We continued walking and eventually the path gave way to manmade steps which were with us most of the way up. In a way they are helpful, but climbing steps is always difficult for me. It made it easier coming down, however and I appreciated them later on in the day. Although walking a regular path seems easier, it is much easier to slip and fall on a steep path. So steps can be helpful. Most of the walking was in the shade which was also a blessing. We talked very little, each of us absorbing completely the wonder of each step of the way up. (I didn’t realized how high up we were going, until we began the descent, and my ears started popping, like in a plane landing!).
Eventually we came to a lovely bridge
and directly across it was the first waterfall. Quite lovely and worth the effort to reach it. But most of the people there, after seeing it, taking pictures and resting for awhile, went back down. My friend said that we would keep going up to the next waterfall, which was not far. And we did.
Continued walking and just when I was beginning to wear down, he said, ten more minutes and we will see the next waterfall. Which we did. We rested here for quite some time, he actually going into the water, me resting in the shade and watching. There were monkeys playing around the waterfall, but other than their chatter and antics, we were along in this wonderful spot.
After resting and having some dried fruit , he asked if I wanted to continue up over the ridge and see the villages, the lovely terracing of crops etc. He said it was about 15 more minutes up. I took a look at the path, which was only a narrow path now, and very steep going up, and after much thought, asked if he would mind if I said no, since I still had to go all the way down! He respected my decision and said I was the only one who could make the decision about my own abilities. (Only later did he tell me it was the right decision as he had been watching my walking and realized about 5 minutes before we reached the second waterfall, that I was getting weak, even I myself did not yet realize it – remember, he is a highly experienced trekking guide).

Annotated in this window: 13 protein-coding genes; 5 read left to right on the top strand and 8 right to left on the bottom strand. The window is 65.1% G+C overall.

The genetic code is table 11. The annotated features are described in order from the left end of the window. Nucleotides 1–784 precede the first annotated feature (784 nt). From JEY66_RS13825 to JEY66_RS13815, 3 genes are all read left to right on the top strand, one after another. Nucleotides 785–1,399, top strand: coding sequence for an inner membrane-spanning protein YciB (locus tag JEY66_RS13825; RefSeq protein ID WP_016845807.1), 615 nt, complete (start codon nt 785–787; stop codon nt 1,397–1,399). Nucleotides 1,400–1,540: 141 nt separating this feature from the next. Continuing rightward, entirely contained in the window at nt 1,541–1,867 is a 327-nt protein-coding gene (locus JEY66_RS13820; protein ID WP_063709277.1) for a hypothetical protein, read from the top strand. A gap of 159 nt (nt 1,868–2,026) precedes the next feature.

So, we began heading down, the descent just as lovely as the ascent. We stopped frequently to rest and talk, and the entire way down, he carried a plastic bag which he filled with trash he picked up along the way. I asked him why people do this (this is a road that local villagers take daily to walk down to Rishikesh to work, or shopping etc. and each morning and evening it is full of people) to such a beautiful place. And he gave a very interesting insight which he has seen all over the world. Until very recently, everything that people threw on the ground, was organic and either eaten afterwards by animals, or decomposed into the ground. It is only in the last number of years that people buy bags of snack food (which is what most of the trash was) or cans of cola etc., and they still have the habits of generations. He promised me that within 2-4 years this would almost completely stop as people became aware, through education programs, that they were seriously polluting their surroundings. Said he had seen it in South America as well and for now, just does his part by picking stuff up wherever he walks).
It took us a very short time to get all the way down, just over ½ hour to my surprise, and I didn’t want to leave yet, so we sat again and rested for quite sometime before leaving the wonderland of the mountains and getting back onto the “real” road and back into the real world. Walking down was definitely easy, but more difficult as the possibility of slipping and falling is more pronounced and so you have to watch each step very closely. This is where the steps helped a lot.
He offered to take a taxi back but I felt fine, and the rest of the way was easy as it was basically straight road. We got back into town and I felt I needed to eat and drink so went up to eat in Tulsi, and the 10 steps up into the restaurant, were actually the hardest part of the day for me!!! The first real difficulty I had felt all day.
I was quite proud of myself, but also know I made the right decision not to continue further up that day. If I had known what the next day would bring, I WOULD have done it anyway.
I woke up the next morning completely certain that I would feel my knees and all minds of muscles complaining, but to my great surprise, absolutely nothing bothered me!! It was just perfect…
I look forward to doing this again, and trying to get to the top, but will need to do it with someone. I realized after my walk alone to the other waterfall, that it is not a good idea to do these things alone, as you “never know” what might happen. Good to have someone along.
And that’s finally that!